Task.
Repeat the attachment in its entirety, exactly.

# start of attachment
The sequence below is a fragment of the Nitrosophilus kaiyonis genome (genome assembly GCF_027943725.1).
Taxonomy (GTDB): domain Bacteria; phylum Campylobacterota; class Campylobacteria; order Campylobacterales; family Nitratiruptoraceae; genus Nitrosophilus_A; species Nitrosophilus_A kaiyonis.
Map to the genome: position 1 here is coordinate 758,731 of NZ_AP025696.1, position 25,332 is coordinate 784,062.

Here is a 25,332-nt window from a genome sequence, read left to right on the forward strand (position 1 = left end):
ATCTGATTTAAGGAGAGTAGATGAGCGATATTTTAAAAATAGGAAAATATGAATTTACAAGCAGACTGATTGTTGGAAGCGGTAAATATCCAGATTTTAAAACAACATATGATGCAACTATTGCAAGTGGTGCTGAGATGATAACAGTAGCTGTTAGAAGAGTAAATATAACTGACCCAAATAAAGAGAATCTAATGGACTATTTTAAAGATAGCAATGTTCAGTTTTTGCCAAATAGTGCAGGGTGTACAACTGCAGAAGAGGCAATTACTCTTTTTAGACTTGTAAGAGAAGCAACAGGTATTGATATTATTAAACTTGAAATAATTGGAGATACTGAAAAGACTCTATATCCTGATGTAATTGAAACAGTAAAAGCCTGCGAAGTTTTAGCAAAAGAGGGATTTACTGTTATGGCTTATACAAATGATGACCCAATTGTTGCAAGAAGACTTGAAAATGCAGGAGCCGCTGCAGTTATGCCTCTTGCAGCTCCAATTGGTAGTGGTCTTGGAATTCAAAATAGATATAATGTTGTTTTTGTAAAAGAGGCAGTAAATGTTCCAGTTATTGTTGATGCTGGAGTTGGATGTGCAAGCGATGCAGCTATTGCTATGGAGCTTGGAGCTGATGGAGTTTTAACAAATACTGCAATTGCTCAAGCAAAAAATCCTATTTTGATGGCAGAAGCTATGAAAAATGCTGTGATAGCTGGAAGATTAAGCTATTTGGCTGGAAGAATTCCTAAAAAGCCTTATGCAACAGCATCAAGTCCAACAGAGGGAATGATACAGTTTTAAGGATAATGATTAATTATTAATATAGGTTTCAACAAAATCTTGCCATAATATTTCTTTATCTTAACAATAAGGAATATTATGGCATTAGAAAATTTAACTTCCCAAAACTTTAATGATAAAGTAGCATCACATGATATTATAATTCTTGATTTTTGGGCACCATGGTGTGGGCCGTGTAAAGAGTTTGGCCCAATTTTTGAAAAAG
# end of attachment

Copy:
The sequence below is a fragment of the Nitrosophilus kaiyonis genome (genome assembly GCF_027943725.1).
Taxonomy (GTDB): domain Bacteria; phylum Campylobacterota; class Campylobacteria; order Campylobacterales; family Nitratiruptoraceae; genus Nitrosophilus_A; species Nitrosophilus_A kaiyonis.
Map to the genome: position 1 here is coordinate 758,731 of NZ_AP025696.1, position 25,332 is coordinate 784,062.

Here is a 25,332-nt window from a genome sequence, read left to right on the forward strand (position 1 = left end):
ATCTGATTTAAGGAGAGTAGATGAGCGATATTTTAAAAATAGGAAAATATGAATTTACAAGCAGACTGATTGTTGGAAGCGGTAAATATCCAGATTTTAAAACAACATATGATGCAACTATTGCAAGTGGTGCTGAGATGATAACAGTAGCTGTTAGAAGAGTAAATATAACTGACCCAAATAAAGAGAATCTAATGGACTATTTTAAAGATAGCAATGTTCAGTTTTTGCCAAATAGTGCAGGGTGTACAACTGCAGAAGAGGCAATTACTCTTTTTAGACTTGTAAGAGAAGCAACAGGTATTGATATTATTAAACTTGAAATAATTGGAGATACTGAAAAGACTCTATATCCTGATGTAATTGAAACAGTAAAAGCCTGCGAAGTTTTAGCAAAAGAGGGATTTACTGTTATGGCTTATACAAATGATGACCCAATTGTTGCAAGAAGACTTGAAAATGCAGGAGCCGCTGCAGTTATGCCTCTTGCAGCTCCAATTGGTAGTGGTCTTGGAATTCAAAATAGATATAATGTTGTTTTTGTAAAAGAGGCAGTAAATGTTCCAGTTATTGTTGATGCTGGAGTTGGATGTGCAAGCGATGCAGCTATTGCTATGGAGCTTGGAGCTGATGGAGTTTTAACAAATACTGCAATTGCTCAAGCAAAAAATCCTATTTTGATGGCAGAAGCTATGAAAAATGCTGTGATAGCTGGAAGATTAAGCTATTTGGCTGGAAGAATTCCTAAAAAGCCTTATGCAACAGCATCAAGTCCAACAGAGGGAATGATACAGTTTTAAGGATAATGATTAATTATTAATATAGGTTTCAACAAAATCTTGCCATAATATTTCTTTATCTTAACAATAAGGAATATTATGGCATTAGAAAATTTAACTTCCCAAAACTTTAATGATAAAGTAGCATCACATGATATTATAATTCTTGATTTTTGGGCACCATGGTGTGGGCCGTGTAAAGAGTTTGGCCCAATTTTTGAAAAAG